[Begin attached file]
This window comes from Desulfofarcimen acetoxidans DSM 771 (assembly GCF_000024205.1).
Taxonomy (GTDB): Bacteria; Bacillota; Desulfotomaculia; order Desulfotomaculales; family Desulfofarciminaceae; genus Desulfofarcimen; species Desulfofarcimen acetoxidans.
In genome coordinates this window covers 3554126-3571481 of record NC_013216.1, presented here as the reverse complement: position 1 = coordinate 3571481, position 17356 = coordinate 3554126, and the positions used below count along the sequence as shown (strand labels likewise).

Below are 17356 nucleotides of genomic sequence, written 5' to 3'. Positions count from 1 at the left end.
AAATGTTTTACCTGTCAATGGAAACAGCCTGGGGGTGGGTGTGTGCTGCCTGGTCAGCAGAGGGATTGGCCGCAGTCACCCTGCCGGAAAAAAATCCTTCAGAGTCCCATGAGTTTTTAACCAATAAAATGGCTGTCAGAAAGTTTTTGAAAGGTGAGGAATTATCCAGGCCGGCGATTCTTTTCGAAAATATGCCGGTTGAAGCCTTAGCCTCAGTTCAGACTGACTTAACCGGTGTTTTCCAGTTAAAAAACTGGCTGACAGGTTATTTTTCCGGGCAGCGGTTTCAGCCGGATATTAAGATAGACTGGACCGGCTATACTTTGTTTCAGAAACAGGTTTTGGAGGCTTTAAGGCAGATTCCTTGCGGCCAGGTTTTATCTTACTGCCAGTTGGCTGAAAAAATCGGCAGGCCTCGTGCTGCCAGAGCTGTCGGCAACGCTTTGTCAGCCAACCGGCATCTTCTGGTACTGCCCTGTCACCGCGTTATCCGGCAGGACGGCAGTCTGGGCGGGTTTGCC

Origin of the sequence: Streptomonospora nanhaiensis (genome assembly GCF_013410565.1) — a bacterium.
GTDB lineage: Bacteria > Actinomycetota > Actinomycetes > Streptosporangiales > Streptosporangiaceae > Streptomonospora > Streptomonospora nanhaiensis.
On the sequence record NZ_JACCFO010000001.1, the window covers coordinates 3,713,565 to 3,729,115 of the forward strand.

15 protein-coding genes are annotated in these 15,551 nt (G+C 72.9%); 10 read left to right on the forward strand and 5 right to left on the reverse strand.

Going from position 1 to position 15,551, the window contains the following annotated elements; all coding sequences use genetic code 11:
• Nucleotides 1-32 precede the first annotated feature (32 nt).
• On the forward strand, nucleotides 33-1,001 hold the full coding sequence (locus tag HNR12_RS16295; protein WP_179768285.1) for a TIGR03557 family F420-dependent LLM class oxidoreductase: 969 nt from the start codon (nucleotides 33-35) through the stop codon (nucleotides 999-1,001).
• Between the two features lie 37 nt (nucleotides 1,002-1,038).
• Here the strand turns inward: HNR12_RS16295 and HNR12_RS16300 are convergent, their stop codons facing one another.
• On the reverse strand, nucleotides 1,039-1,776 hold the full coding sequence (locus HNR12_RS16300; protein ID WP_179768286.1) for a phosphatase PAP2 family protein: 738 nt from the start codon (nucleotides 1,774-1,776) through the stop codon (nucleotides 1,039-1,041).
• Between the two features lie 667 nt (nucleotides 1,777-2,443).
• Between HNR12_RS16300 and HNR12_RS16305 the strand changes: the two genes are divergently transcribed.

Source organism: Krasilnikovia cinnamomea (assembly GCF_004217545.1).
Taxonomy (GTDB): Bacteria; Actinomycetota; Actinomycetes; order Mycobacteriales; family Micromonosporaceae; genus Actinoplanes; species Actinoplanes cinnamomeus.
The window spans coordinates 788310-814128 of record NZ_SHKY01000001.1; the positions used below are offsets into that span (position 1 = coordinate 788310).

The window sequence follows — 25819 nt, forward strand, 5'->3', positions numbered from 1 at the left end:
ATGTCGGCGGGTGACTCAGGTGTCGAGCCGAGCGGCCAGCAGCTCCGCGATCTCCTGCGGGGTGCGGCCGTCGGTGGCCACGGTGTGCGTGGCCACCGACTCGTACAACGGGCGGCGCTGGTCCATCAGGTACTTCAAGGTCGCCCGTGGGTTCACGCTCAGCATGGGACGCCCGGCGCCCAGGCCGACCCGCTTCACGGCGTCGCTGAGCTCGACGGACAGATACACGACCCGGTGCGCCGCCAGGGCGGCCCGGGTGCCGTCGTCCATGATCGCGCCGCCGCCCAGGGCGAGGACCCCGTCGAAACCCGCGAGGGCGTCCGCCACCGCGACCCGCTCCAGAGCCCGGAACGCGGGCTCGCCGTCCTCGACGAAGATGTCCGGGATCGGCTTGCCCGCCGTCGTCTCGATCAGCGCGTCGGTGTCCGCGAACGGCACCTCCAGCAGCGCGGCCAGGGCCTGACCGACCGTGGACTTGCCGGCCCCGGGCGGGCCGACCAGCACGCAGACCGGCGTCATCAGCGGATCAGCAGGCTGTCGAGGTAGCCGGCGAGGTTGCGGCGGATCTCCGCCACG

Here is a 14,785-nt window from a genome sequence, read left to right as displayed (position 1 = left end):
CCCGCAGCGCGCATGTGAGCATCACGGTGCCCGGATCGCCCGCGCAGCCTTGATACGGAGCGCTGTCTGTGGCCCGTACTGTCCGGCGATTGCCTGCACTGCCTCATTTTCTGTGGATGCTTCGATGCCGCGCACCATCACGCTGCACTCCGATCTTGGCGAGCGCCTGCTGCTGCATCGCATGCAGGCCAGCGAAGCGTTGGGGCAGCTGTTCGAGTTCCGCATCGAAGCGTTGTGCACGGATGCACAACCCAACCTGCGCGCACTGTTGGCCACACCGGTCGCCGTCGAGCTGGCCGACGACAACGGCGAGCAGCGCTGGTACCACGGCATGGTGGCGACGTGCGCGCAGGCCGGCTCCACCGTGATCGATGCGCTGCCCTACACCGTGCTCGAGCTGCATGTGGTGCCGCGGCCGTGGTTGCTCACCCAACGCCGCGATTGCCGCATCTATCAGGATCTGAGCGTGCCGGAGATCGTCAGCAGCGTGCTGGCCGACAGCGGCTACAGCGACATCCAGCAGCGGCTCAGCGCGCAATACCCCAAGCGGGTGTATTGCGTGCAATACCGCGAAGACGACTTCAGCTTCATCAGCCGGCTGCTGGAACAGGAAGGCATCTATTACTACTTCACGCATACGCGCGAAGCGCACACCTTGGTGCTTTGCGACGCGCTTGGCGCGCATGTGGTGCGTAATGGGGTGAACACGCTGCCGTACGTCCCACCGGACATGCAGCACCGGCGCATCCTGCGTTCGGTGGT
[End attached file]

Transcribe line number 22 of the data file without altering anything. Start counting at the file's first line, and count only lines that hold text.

ATGTCGGCGGGTGACTCAGGTGTCGAGCCGAGCGGCCAGCAGCTCCGCGATCTCCTGCGGGGTGCGGCCGTCGGTGGCCACGGTGTGCGTGGCCACCGACTCGTACAACGGGCGGCGCTGGTCCATCAGGTACTTCAAGGTCGCCCGTGGGTTCACGCTCAGCATGGGACGCCCGGCGCCCAGGCCGACCCGCTTCACGGCGTCGCTGAGCTCGACGGACAGATACACGACCCGGTGCGCCGCCAGGGCGGCCCGGGTGCCGTCGTCCATGATCGCGCCGCCGCCCAGGGCGAGGACCCCGTCGAAACCCGCGAGGGCGTCCGCCACCGCGACCCGCTCCAGAGCCCGGAACGCGGGCTCGCCGTCCTCGACGAAGATGTCCGGGATCGGCTTGCCCGCCGTCGTCTCGATCAGCGCGTCGGTGTCCGCGAACGGCACCTCCAGCAGCGCGGCCAGGGCCTGACCGACCGTGGACTTGCCGGCCCCGGGCGGGCCGACCAGCACGCAGACCGGCGTCATCAGCGGATCAGCAGGCTGTCGAGGTAGCCGGCGAGGTTGCGGCGGATCTCCGCCACG